I went to a sustainability symposium today, and much of what the speakers said really resonated with me.
Sustainable development is development that meets the needs of the present without compromising the ability of future generations to meet their own needs. A spot on definition, in my opinion!
Common themes that more or less every speaker touched upon:
- The world is in a pretty grim state at the moment; from alarming news about Greenland recently, the threat of a food crisis, the Eurozone crisis, graduate unemployment, banking scandals and, of course, climate change.
- One of the greatest challenges we will have to face is that it is likely that 9 billion people will be living on our planet by 2050
- We need radical thinking to address the issues we are facing – the ‘business as usual’ model is failing
- The comfortable lifestyle that we enjoy in the West is unsustainable
- The difficulty of persuading businesses to take sustainability seriously, and to incorporate it into their vision & strategy
Slightly contentious points:
- The economic crisis won’t be solved until we stop relying on fossil fuels and transition to renewable energy
- The symposium got personal at one point – the panel was asked what personal actions they took to minimise their environmental impact. One member of the panel raised his Klean Kanteen (<3). The spokesperson for Friends of the Earth stated that he personally only boycotted products/companies when backed by a campaign, in order for there to be an impact (I personally disagree – I would rather not spend my money on a product from an ethically dubious company full stop).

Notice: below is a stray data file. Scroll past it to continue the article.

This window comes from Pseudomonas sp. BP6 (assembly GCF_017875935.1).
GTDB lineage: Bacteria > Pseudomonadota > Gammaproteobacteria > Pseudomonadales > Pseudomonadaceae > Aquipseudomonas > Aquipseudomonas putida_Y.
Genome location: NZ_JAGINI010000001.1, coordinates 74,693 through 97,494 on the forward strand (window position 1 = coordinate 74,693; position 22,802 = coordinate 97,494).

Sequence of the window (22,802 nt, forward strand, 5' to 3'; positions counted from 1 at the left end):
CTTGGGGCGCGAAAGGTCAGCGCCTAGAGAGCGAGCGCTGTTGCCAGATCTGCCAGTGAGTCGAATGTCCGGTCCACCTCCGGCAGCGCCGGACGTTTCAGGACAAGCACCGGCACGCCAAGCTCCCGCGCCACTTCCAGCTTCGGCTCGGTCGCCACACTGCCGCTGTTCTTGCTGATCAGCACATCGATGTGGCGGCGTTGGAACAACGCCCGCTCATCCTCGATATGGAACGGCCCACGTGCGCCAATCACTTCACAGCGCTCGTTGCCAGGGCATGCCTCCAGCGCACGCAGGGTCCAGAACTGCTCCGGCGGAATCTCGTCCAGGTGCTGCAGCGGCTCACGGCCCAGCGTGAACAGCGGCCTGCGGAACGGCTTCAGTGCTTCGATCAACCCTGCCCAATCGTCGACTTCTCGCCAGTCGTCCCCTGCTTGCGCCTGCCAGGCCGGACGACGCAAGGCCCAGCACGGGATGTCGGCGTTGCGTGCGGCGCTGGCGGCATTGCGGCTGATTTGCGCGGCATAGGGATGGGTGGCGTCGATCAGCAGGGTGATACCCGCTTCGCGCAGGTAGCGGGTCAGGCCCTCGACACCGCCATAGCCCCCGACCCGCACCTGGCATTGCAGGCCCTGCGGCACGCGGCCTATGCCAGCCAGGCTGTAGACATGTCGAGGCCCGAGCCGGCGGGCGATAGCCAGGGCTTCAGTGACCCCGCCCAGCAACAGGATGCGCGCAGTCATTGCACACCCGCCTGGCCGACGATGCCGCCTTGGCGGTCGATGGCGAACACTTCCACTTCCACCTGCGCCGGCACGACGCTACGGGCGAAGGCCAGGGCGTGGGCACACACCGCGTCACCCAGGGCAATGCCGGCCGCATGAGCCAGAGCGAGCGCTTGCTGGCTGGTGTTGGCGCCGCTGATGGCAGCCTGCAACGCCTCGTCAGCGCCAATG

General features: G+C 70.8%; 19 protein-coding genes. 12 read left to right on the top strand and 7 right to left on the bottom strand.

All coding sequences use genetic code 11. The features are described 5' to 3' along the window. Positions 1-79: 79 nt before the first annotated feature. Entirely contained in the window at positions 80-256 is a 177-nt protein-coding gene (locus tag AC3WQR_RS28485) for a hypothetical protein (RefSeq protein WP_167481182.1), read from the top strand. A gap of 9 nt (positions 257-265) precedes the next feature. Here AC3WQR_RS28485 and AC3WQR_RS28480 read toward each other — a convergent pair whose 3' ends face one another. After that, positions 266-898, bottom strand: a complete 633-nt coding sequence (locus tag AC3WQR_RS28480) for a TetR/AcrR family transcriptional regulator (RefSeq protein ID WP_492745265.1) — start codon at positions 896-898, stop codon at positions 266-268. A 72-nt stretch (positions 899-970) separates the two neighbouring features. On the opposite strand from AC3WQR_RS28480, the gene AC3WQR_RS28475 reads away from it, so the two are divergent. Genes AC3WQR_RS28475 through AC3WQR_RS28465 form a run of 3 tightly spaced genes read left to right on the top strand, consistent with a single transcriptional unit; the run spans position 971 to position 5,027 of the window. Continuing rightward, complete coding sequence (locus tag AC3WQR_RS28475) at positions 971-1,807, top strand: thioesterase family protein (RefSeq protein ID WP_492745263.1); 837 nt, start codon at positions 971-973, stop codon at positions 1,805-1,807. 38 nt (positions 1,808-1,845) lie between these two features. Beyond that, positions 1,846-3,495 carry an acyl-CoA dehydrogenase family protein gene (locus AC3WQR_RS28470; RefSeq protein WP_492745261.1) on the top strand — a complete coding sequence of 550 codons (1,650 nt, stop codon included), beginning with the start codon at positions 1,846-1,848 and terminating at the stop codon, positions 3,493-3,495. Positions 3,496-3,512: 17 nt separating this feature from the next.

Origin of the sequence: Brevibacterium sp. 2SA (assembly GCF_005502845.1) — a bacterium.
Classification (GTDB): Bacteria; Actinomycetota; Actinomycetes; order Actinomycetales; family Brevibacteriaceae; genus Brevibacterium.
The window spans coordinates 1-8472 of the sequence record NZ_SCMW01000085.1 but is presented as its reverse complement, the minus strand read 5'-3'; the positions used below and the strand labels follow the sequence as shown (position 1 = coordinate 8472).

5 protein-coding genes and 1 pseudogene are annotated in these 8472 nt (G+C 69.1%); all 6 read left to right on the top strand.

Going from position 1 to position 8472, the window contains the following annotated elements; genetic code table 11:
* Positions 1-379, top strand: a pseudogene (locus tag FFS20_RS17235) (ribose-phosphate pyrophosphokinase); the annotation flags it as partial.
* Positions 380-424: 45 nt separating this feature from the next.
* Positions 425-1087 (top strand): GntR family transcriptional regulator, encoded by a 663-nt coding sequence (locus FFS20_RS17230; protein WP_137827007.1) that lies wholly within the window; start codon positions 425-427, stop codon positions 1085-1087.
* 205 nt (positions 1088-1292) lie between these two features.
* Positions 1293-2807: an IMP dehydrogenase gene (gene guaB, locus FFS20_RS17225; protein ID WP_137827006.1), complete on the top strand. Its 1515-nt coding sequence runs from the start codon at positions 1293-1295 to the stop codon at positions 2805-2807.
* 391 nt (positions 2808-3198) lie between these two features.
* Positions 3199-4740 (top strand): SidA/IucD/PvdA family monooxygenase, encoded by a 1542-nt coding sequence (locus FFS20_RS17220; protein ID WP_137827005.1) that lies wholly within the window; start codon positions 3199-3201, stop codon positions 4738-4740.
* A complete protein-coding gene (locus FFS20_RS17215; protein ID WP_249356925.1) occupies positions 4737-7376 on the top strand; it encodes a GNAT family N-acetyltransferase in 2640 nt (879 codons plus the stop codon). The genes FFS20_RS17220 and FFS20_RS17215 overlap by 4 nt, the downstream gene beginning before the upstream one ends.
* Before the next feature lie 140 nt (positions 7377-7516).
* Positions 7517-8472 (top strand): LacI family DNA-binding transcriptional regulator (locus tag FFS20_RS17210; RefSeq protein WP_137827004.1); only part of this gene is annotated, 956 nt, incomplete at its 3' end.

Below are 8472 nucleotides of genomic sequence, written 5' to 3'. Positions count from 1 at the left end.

- There was a bit of BP bashing – apparently they aren’t taking their own re-branding (‘Beyond Petroleum’) seriously, and are recklessly pursuing fossil fuels instead of renewable energy, surprise, surprise.
- ‘Vision without action is a dream. Action without vision is simply passing the time. Action with Vision is making a positive difference’ – Joel Barker
- ‘When asked if I am pessimistic or optimistic about the future, my answer is always the same: If you look at the science about what is happening on earth and aren’t pessimistic, you don’t understand the data. But if you meet the people who are working to restore this earth and the lives of the poor, and you aren’t optimistic, you haven’t got a pulse. What I see everywhere in the world are ordinary people willing to confront despair, power, and incalculable odds in order to restore some semblance of grace, justice, and beauty to this world’ – Paul Hawken
I’m hoping to have a career in the sustainability sector. For me, tackling climate change is more than something I’d like to do for a job; it’s a personal issue. Through inaction, we have so, so much to lose.